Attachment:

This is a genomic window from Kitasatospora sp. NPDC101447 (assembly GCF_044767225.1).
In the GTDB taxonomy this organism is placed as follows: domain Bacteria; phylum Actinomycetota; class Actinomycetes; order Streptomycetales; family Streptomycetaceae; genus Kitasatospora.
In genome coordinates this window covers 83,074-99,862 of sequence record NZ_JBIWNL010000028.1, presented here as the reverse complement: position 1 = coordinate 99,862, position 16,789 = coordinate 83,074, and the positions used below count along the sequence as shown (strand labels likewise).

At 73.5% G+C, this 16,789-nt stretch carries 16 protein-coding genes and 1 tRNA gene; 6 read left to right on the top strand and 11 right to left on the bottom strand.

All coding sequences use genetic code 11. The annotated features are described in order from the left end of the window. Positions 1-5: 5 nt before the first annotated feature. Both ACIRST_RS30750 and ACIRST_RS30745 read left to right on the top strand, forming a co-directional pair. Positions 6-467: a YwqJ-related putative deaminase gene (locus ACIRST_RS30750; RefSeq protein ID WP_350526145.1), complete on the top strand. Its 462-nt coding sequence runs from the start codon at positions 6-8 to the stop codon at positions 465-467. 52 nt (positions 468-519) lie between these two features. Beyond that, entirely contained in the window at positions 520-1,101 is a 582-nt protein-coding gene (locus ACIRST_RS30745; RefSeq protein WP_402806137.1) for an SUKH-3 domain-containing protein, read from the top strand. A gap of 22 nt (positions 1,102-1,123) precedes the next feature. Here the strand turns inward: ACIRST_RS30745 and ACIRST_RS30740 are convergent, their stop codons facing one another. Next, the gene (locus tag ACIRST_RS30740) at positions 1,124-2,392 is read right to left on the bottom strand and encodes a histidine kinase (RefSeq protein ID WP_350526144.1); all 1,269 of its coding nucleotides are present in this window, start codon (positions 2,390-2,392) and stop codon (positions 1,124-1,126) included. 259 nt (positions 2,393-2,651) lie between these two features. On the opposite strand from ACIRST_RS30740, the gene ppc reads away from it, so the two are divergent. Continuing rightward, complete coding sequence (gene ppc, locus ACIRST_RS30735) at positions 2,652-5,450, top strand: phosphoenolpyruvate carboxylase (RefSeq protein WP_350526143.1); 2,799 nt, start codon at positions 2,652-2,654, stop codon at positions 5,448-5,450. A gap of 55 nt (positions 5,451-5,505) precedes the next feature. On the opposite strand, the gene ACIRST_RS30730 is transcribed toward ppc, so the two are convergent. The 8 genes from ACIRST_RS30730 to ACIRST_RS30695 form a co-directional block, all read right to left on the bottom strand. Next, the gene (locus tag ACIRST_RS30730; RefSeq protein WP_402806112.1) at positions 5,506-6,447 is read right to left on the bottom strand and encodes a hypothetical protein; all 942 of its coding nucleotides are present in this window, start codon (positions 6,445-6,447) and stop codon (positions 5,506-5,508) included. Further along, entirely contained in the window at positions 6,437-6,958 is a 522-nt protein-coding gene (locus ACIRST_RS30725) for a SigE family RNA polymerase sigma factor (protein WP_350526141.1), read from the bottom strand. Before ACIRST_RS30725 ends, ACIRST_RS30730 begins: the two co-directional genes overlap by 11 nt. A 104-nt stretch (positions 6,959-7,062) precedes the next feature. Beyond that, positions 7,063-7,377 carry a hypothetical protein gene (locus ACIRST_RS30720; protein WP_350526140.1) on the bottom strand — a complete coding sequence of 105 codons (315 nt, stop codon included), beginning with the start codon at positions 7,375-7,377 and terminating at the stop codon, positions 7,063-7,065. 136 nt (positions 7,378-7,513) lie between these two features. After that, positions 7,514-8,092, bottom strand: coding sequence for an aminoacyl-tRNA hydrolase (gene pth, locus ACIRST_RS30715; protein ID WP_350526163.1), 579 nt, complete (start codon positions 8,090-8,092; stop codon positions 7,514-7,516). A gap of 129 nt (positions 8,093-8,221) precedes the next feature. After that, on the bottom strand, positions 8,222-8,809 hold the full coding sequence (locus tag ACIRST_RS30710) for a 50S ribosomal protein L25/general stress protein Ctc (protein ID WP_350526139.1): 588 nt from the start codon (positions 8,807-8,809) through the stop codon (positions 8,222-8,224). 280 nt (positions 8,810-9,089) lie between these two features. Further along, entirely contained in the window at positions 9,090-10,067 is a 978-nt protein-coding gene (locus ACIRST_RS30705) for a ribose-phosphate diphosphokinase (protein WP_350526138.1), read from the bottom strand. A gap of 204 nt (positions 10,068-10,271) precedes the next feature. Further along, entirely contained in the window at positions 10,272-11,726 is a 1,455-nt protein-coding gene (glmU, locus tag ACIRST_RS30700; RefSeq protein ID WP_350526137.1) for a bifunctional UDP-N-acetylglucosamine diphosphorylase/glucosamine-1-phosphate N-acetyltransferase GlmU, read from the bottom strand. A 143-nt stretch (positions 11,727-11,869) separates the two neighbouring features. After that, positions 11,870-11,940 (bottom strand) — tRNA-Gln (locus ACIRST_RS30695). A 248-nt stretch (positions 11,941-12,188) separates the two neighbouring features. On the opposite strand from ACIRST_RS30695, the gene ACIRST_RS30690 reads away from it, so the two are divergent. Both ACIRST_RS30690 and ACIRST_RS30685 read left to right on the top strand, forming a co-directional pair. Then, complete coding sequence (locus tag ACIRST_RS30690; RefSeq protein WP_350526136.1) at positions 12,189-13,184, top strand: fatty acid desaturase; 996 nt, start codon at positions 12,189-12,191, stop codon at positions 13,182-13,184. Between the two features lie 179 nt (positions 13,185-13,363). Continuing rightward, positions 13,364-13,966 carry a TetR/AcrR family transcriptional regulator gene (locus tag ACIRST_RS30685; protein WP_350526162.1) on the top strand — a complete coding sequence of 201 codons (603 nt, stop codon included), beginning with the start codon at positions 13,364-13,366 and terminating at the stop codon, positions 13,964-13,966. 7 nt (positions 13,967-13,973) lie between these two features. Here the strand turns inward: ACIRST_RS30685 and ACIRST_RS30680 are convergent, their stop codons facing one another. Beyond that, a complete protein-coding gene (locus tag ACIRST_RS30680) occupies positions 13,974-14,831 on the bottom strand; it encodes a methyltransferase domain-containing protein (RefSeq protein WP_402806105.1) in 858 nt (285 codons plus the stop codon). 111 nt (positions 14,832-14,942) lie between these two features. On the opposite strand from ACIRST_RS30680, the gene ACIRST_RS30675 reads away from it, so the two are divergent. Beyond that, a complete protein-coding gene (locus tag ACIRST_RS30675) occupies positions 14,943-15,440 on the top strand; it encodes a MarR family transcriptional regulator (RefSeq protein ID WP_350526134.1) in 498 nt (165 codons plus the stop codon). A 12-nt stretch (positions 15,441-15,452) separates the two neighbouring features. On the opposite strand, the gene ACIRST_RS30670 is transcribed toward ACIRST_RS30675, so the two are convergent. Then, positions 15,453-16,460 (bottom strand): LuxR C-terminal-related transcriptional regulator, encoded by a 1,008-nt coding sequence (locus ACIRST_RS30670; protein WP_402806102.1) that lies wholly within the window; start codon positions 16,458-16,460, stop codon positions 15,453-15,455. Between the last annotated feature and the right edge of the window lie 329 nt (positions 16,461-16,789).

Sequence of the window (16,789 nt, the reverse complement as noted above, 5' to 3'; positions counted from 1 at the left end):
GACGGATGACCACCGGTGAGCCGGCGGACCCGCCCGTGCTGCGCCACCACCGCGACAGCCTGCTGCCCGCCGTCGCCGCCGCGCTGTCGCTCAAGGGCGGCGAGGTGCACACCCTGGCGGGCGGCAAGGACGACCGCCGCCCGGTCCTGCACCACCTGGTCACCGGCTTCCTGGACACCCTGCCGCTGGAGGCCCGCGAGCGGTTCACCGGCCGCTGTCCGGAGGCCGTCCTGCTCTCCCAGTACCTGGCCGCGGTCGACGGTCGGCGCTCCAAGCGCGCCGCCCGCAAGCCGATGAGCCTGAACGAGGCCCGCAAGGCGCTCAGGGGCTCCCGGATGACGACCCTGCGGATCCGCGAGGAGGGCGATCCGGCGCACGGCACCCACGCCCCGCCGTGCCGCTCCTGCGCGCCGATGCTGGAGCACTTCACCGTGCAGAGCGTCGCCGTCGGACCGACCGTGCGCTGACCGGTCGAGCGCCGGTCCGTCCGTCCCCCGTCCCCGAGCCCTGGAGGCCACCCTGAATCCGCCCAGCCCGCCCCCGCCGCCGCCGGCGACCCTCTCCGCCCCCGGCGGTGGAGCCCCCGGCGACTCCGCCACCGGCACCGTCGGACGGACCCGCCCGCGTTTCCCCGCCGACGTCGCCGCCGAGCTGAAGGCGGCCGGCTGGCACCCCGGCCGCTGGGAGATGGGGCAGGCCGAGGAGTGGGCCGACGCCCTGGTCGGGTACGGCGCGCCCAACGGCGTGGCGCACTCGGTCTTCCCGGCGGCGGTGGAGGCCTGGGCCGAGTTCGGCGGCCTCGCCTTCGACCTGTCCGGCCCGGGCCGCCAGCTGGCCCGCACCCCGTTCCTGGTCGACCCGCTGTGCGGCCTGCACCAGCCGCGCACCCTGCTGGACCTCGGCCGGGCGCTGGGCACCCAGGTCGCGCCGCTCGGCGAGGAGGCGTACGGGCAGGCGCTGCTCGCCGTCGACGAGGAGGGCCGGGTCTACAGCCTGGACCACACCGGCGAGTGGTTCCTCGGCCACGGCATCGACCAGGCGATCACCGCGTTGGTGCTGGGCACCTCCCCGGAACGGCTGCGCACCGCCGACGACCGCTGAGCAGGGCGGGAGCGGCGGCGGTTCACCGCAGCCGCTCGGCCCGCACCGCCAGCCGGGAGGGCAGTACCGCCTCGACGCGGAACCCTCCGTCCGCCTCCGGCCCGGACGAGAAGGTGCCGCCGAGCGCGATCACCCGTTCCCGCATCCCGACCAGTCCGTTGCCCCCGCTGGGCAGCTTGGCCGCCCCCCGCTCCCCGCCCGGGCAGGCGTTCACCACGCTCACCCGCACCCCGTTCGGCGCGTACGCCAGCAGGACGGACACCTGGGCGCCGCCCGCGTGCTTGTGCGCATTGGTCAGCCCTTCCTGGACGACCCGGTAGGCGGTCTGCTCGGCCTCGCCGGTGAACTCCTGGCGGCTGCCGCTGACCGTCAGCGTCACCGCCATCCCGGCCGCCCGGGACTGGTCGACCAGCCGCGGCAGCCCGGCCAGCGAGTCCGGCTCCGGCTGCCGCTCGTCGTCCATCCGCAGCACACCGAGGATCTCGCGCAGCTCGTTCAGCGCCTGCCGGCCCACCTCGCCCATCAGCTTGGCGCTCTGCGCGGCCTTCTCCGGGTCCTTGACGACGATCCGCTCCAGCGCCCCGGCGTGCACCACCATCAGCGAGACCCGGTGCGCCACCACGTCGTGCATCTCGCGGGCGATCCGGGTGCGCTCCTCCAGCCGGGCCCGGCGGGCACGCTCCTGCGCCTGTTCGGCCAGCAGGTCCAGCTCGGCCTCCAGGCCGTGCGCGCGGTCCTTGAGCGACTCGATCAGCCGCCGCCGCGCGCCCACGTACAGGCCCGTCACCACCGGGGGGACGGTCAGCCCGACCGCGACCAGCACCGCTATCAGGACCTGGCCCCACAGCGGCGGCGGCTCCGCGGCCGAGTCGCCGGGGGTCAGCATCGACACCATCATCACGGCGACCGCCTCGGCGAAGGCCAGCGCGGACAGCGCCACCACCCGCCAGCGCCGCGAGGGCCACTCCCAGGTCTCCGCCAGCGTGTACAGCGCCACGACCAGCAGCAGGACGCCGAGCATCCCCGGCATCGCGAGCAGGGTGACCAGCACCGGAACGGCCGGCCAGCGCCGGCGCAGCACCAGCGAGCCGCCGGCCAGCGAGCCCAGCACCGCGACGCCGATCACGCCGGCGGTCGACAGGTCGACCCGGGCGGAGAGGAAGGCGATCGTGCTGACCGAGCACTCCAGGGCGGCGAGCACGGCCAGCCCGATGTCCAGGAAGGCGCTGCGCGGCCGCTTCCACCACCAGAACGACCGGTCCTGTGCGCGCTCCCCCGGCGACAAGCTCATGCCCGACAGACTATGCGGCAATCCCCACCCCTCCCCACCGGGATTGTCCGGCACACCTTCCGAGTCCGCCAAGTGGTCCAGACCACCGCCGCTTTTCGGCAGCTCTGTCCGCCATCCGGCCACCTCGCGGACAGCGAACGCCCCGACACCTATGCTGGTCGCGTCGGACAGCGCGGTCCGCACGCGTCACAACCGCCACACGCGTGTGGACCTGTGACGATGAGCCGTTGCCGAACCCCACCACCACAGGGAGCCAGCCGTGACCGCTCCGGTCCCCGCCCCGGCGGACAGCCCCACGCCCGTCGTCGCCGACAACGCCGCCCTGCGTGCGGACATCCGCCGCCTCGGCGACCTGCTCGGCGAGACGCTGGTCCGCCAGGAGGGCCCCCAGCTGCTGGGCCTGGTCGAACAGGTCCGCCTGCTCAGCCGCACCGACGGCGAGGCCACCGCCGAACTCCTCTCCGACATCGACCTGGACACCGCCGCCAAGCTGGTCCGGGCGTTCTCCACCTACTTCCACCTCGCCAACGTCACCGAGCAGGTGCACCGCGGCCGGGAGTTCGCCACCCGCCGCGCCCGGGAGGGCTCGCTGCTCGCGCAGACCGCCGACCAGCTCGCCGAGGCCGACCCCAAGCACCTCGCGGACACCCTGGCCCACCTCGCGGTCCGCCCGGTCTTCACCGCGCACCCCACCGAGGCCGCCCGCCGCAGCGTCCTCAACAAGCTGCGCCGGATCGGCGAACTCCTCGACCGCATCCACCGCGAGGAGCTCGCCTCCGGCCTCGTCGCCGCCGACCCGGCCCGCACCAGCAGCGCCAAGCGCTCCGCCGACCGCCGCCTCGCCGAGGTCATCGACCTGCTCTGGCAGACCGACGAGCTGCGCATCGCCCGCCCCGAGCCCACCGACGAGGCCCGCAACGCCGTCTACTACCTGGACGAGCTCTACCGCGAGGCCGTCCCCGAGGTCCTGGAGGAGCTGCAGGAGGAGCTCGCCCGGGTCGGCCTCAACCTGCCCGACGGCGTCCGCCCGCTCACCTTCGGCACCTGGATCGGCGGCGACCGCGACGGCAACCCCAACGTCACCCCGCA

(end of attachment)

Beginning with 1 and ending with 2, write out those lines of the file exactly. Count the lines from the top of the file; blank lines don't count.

This is a genomic window from Kitasatospora sp. NPDC101447 (assembly GCF_044767225.1).
In the GTDB taxonomy this organism is placed as follows: domain Bacteria; phylum Actinomycetota; class Actinomycetes; order Streptomycetales; family Streptomycetaceae; genus Kitasatospora.